- In addition to reducing the size of the donor’s estate by the amount of the gift, if the gifted property increases in value after the gift is made, the donor’s estate will also be reduced by the amount of this increase. For example, if using the annual gift tax exclusion a donor had gifted property worth $140,000 at the date of the gift and if the property doubled in value between the date of the gift and the date of the donor’s death, the donor’s taxable estate would be $280,000 less than it would have been if no gift had been made. At an estate tax rate of 40%, this would result in an estate tax savings of $112,000. This is why property expected to increase in value is often ideal for making gifts.
- Property that has been gifted prior to the date of death will not be included in the donor’s probate estate. Making gifts then is an effective way to avoid the probate of the gifted property.
- By making gifts, income generated by the gifted property after the date of the gift can be shifted from the donor to the donee (we’ll assume the donee is old enough to avoid the “kiddie tax rules”). If the income tax rate at which the donee’s income is taxed is lower than the donor’s rate, the income tax liability payable on the income from the gifted property will be reduced.
- When property is passed at death, the decedent never has the opportunity of seeing his or her beneficiaries enjoy the property. In contrast, by making lifetime gifts, the donor has the advantage of seeing the donees enjoy the assets while the donor is still alive.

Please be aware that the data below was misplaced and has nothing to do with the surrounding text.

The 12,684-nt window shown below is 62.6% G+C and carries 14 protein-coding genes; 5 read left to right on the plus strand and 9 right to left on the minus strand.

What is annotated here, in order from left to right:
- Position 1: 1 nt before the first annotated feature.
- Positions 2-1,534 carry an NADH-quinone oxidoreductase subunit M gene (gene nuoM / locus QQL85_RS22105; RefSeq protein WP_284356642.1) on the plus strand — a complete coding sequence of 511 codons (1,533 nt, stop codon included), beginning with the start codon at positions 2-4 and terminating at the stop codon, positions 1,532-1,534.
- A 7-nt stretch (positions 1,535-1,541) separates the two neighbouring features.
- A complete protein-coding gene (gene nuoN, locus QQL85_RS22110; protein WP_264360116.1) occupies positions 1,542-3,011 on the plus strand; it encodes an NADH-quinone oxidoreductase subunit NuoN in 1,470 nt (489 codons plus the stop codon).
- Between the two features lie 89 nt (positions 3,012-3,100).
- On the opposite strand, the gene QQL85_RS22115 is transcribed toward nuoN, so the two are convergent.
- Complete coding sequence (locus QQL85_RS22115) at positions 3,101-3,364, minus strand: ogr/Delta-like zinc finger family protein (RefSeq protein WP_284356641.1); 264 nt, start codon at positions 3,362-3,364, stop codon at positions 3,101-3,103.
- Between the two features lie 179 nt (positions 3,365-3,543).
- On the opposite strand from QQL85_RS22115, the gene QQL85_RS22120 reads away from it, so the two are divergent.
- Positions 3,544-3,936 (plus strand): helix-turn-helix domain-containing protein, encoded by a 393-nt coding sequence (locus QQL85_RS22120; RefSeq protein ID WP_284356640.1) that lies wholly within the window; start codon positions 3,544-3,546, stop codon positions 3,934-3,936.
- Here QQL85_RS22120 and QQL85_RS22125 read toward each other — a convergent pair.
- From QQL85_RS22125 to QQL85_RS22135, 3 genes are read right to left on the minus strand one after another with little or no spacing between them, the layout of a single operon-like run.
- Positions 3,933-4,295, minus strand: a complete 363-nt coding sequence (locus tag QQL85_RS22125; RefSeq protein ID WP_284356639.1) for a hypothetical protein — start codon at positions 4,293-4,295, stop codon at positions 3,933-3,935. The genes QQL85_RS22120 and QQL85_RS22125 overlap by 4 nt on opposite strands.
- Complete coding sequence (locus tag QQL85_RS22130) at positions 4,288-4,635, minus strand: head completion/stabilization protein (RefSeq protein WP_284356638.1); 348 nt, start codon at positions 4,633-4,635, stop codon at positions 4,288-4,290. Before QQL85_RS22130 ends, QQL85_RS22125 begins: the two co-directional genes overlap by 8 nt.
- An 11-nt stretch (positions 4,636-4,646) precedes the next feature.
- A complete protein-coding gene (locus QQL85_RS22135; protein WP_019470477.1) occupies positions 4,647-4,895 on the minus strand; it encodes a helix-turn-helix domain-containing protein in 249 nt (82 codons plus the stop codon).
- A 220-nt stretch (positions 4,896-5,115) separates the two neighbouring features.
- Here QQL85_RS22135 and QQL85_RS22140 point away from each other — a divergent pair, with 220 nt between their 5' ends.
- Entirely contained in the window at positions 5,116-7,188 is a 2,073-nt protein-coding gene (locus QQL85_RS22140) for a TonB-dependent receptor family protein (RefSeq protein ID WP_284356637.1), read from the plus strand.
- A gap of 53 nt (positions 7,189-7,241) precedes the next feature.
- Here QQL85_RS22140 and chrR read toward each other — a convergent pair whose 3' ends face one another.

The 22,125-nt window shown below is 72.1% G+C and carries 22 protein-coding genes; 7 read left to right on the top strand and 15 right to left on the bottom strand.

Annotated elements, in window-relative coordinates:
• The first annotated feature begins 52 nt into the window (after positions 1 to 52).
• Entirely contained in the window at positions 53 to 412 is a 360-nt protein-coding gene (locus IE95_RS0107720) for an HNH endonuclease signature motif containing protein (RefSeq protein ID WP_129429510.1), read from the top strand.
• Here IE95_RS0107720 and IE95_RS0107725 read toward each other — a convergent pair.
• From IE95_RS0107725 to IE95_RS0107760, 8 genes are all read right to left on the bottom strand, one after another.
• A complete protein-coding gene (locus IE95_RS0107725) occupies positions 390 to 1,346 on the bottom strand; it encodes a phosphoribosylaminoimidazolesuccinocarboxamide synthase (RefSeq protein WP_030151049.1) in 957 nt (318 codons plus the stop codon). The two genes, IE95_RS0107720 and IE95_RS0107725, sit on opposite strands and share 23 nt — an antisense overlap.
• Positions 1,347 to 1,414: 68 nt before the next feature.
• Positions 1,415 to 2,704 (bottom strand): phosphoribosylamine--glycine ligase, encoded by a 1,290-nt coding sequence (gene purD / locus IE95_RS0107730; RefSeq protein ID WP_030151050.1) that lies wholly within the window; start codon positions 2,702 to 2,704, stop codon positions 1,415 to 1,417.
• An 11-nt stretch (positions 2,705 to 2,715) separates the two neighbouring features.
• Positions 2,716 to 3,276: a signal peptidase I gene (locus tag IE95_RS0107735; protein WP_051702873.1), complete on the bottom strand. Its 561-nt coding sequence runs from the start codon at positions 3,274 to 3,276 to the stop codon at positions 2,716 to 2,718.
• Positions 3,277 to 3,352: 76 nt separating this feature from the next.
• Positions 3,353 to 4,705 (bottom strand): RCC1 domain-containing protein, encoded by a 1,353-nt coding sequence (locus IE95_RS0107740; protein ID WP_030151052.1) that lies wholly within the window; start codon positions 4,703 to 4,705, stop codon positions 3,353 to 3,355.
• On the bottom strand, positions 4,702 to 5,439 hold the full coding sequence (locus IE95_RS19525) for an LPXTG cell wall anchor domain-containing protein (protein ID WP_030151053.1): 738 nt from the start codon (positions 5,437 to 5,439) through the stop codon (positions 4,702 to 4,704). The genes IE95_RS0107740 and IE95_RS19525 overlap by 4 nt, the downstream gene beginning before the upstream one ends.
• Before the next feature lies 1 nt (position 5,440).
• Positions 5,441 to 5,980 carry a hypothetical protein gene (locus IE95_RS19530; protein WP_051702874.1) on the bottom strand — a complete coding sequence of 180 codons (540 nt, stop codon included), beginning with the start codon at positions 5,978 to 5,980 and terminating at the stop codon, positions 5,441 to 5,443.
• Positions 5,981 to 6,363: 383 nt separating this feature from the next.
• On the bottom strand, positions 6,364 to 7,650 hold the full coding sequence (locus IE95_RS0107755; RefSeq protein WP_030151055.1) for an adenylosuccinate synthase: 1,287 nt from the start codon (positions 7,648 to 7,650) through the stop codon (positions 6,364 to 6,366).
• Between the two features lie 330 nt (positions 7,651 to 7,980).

GIFTS TO MINORS
Often a donor will want to give property to a minor child. But making a gift outright to a minor with no additional planning can cause significant problems. Under general legal principles, special limitations are placed on a minor’s ability to transfer, manage, or otherwise deal with property. For example, under California law a minor cannot make a contract relating to real property or relating to any personal property not in the minor’s immediate possession or control. Because of a minor’s inability to deal with the property, it is often necessary to have a guardian appointed for the minor to manage or otherwise deal with the property gifted to the minor. But guardianships can be costly and burdensome because they are subject to the supervision of the probate court. Fortunately, California law also provides for alternative ways to make gifts to minors that permit the avoidance of guardianship proceedings. The most important alternatives are discussed below.
The most flexible alternative for making gifts to minors is through the use of a trust. Under the trust arrangement, the property is actually transferred to a trustee to manage for the benefit of the minor until the minor reaches an age specified in the trust document.